Everything still didn't quite make sense so I decided to hit the web for some answers.  I ended up spending the next two hours waste deep in one of the richest and most engrossing mythologies in gaming, and no that is not an exaggeration.  Turns out that despite trying my hardest to leave no stone unturned, I actually missed more than I found.  Not simply pieces of evidence, but how they fit together to make a coherent whole.  

I realized I never truly understood what Lordran (where the game takes place) was, what bonfires actually were, or even what being hollowed meant.  All I knew was that being hollow meant one remained undead forever, at the cost of slowly losing their sanity.  I couldn't imagine how much deeper it was than that.

In fact the whole game has a much deeper meaning than anything you are likely to extrapolate on your first run, that is unless you are ridiculously attentive and posses Sherlock Holmes-esque deduction capabilities.  This is mainly because, in order to even begin to understand the 'truth', one must play through the entire game twice and experience both endings-not just watch them online (or even play one and watch the other).  This is because what happens on screen based on player choices gives a false impression of being either good OR bad.  However based on one's personal opinions on several major life themes (and I am talking about REAL life here), each ending could be seen as both good and bad.  Or maybe they are both good, or both bad.  One interpretation of events even makes it seem like you were everybody's puppet the whole time rather than the hero, though the game never explicitly says this and again comes down to how you look at things.

ALL of this is in the game.  The developers have said just about nothing as far as the plot is concerned, so anything you read online is going to be based strictly off of what people have found in the game, and their own personal interpretation of it.  Though it will be incredibly hard to find, those who really look will find how monumentally ambitious the lore of Dark Souls actually is.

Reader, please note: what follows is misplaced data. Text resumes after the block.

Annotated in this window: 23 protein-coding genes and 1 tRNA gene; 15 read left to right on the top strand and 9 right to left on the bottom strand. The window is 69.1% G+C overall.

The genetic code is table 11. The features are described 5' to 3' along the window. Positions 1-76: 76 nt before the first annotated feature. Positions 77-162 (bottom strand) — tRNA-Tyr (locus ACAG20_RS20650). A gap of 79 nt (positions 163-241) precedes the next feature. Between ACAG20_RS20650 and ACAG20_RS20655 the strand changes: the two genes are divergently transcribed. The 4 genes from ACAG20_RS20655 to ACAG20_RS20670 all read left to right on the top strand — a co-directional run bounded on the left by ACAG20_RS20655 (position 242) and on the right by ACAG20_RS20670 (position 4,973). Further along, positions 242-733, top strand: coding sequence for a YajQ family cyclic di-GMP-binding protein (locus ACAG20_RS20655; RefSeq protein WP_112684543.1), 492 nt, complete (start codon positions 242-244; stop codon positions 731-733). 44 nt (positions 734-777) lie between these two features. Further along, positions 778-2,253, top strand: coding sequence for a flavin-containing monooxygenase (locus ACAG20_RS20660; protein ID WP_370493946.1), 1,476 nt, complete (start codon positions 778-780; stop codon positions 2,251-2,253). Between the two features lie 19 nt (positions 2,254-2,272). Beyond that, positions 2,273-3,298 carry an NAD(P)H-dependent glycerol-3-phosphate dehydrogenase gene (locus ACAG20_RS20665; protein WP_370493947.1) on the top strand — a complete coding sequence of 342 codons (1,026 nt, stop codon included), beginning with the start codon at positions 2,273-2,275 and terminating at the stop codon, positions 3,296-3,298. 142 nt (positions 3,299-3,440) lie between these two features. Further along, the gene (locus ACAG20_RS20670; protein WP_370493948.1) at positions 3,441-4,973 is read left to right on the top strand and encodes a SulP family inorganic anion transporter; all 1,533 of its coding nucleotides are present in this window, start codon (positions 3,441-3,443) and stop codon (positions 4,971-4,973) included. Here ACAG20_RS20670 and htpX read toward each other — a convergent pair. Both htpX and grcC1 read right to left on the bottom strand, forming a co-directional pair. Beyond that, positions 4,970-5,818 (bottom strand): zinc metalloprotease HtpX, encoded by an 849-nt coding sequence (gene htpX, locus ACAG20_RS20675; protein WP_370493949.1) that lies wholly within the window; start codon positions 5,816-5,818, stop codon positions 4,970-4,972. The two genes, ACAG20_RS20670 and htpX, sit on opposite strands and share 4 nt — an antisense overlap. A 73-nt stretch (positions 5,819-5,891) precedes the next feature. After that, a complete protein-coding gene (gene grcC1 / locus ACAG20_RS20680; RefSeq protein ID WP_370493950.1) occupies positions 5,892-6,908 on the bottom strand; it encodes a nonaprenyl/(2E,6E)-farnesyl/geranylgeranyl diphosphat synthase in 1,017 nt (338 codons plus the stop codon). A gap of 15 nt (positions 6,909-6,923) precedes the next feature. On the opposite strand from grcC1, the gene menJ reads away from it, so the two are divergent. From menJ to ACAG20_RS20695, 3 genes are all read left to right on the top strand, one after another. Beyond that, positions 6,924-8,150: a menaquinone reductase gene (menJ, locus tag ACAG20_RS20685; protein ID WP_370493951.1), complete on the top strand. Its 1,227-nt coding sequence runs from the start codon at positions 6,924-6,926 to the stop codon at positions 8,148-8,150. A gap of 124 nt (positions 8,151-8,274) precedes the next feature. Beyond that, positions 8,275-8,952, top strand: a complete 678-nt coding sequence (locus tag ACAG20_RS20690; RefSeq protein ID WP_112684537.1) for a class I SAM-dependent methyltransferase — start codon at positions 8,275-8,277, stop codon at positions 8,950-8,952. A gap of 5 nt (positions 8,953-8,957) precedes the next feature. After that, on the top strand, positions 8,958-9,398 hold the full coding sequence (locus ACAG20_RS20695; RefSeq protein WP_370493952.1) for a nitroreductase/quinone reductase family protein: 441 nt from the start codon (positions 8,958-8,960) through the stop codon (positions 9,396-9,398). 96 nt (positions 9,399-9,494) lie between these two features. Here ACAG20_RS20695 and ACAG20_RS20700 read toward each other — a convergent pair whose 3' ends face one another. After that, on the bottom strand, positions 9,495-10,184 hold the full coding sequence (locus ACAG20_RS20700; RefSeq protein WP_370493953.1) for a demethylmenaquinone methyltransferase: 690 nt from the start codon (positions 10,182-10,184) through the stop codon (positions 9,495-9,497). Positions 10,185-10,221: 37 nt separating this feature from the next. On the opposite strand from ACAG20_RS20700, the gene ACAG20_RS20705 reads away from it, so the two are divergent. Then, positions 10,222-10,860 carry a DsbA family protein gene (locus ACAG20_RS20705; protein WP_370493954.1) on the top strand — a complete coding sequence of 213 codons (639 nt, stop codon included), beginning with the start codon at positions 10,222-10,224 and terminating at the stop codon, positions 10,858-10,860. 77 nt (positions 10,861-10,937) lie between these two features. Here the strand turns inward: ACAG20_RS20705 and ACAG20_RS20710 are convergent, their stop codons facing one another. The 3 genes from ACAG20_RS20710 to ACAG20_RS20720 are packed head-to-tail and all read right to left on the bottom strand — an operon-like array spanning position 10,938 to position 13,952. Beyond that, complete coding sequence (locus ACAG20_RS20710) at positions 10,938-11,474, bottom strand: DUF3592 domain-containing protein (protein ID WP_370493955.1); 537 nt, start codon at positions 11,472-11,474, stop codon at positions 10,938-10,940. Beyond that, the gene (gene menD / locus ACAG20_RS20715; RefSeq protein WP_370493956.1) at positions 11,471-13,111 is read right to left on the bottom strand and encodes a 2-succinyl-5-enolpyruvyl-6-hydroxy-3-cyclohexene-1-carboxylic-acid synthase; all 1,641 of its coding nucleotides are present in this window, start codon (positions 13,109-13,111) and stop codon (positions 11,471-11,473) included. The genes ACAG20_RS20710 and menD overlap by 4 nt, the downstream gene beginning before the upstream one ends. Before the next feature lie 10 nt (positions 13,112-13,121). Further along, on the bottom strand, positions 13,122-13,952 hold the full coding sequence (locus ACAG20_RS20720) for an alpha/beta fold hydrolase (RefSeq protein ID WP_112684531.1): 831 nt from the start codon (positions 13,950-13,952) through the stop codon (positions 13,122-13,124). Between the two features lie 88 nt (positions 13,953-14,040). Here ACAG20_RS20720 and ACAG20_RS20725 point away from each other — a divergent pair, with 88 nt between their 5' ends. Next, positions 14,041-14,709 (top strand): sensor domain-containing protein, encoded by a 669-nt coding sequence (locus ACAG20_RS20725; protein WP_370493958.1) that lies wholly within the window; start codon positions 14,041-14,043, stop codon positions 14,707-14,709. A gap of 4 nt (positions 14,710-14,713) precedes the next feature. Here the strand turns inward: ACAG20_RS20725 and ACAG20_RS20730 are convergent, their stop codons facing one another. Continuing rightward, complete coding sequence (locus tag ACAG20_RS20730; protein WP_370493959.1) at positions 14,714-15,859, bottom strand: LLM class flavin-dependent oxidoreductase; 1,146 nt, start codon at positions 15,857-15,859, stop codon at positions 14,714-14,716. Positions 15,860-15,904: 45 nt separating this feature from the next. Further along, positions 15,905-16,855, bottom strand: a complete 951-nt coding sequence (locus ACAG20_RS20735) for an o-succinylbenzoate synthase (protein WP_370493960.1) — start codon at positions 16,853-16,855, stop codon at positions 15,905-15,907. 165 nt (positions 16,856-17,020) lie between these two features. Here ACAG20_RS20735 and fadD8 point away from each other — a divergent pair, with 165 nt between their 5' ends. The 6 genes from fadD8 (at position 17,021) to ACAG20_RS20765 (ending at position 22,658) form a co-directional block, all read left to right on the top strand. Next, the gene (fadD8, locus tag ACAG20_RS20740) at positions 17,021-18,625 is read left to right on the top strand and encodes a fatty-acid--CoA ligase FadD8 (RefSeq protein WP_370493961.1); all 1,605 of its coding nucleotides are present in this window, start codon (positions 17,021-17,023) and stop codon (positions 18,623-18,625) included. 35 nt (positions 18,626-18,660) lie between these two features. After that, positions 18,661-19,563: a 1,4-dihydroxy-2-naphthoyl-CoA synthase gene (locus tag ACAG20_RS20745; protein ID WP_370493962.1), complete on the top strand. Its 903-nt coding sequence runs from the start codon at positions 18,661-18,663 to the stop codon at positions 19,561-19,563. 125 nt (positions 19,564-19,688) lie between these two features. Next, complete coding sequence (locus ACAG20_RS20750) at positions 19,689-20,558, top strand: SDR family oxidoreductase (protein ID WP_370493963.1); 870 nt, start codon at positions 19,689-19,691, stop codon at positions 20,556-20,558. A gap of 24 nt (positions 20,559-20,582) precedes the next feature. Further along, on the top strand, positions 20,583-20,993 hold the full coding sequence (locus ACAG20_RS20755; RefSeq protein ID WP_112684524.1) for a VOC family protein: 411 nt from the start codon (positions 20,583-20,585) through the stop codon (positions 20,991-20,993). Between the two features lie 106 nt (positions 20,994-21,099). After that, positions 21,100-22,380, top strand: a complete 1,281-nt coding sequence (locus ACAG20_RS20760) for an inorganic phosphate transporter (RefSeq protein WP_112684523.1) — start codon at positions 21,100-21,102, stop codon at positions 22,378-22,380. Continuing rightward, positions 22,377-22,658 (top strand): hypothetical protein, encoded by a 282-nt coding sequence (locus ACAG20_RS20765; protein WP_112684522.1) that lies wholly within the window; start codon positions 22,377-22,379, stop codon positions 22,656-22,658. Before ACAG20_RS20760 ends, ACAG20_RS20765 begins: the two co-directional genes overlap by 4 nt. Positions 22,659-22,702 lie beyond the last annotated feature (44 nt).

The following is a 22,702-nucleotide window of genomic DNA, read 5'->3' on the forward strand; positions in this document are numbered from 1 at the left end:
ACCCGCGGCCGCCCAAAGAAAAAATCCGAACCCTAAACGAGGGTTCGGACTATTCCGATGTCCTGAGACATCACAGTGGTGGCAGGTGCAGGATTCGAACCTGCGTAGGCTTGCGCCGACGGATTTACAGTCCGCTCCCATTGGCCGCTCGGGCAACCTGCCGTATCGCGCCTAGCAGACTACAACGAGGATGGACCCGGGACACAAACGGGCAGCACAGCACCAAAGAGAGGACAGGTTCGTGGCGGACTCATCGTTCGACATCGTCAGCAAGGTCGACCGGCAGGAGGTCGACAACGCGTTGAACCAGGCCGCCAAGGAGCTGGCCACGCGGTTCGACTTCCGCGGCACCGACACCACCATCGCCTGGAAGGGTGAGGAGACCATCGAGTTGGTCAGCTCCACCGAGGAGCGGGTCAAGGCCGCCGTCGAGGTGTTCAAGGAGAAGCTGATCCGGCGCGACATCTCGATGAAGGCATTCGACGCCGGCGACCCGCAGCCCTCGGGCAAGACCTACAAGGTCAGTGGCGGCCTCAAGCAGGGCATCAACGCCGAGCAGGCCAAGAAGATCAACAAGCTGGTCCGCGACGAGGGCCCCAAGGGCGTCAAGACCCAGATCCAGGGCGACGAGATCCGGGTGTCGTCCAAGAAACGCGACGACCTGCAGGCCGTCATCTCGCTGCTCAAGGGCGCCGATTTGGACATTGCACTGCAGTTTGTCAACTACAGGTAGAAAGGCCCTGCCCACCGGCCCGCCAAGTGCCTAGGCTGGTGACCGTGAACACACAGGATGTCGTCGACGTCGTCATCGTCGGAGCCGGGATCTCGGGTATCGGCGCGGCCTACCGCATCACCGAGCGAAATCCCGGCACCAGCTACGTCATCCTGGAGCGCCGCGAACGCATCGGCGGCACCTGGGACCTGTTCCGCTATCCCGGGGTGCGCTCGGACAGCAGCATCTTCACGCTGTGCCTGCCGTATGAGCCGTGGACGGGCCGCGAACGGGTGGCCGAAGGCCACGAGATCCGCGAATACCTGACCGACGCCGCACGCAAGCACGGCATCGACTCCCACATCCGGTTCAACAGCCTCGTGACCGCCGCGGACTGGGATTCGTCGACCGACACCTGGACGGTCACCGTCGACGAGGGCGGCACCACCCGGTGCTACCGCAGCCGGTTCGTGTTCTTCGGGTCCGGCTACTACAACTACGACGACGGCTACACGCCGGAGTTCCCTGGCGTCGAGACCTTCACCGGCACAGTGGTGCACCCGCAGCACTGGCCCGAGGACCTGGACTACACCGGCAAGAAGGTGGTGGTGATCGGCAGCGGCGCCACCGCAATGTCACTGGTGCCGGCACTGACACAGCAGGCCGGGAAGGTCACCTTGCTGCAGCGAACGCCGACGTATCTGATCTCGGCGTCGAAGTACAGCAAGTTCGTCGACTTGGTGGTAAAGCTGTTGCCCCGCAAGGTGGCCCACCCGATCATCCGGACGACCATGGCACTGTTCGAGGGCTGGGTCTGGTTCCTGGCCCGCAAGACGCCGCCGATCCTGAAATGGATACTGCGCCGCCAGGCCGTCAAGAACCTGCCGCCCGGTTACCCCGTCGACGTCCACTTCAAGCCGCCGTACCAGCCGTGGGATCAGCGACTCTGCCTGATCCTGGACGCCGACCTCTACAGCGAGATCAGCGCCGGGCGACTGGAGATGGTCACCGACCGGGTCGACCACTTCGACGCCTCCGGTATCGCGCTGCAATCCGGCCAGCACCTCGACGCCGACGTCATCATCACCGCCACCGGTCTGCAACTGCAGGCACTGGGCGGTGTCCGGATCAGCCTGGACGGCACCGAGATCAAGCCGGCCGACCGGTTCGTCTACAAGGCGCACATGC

Of course this model simply wouldn't work in most games, particularly the more fast-paced games we tend to see nowadays.  But by delivering the story the way they did developer From Software managed to create a story that is as engrossing as the player wants it to be.  Those looking for a great tale will get one for sure...they're just going to have to actually work for it.  

Finally, I will finish by saying this.  Despite everything I said about character discussions and item descriptions, there is one moment that, for everyone who has ever experienced it, stands out like a beacon.  One moment that, more than any other, turned the entire world on its head.  And just like the complexities of the Dark Souls mythos, it remains hidden away from all but the most ardent explorers.  One of the last sections of the game involves fighting through a massive labyrinth of deep underground caverns and ruins teaming with frightful demons.  Rock, lava, stalagmites, the kind of things you expect under a planet's crust.  

Not too far from here is a massive swamp (fuck that place) with a large tree at one end.  By climbing it's huge roots, players can attack the trunk and find a hidden room, a common trick in the game (though one that rarely gets old).  However, and god knows how anyone found this, there is ANOTHER secret wall a little past the first which allows players to enter the tree, which extends several miles down into the planet, deeper even then the ruins mentioned earlier.  Along with the constant threat of death by falling, those annoying frogs which curse you swarm the place.  My first time, it took me twenty something tries to get to the bottom of that tree.  By this point, I was in it for the sole curiosity of what the fuck was at the bottom of that tree.  I get to the bottom, and there is a little path that takes you outside through one of the roots.  

 

And then you see this: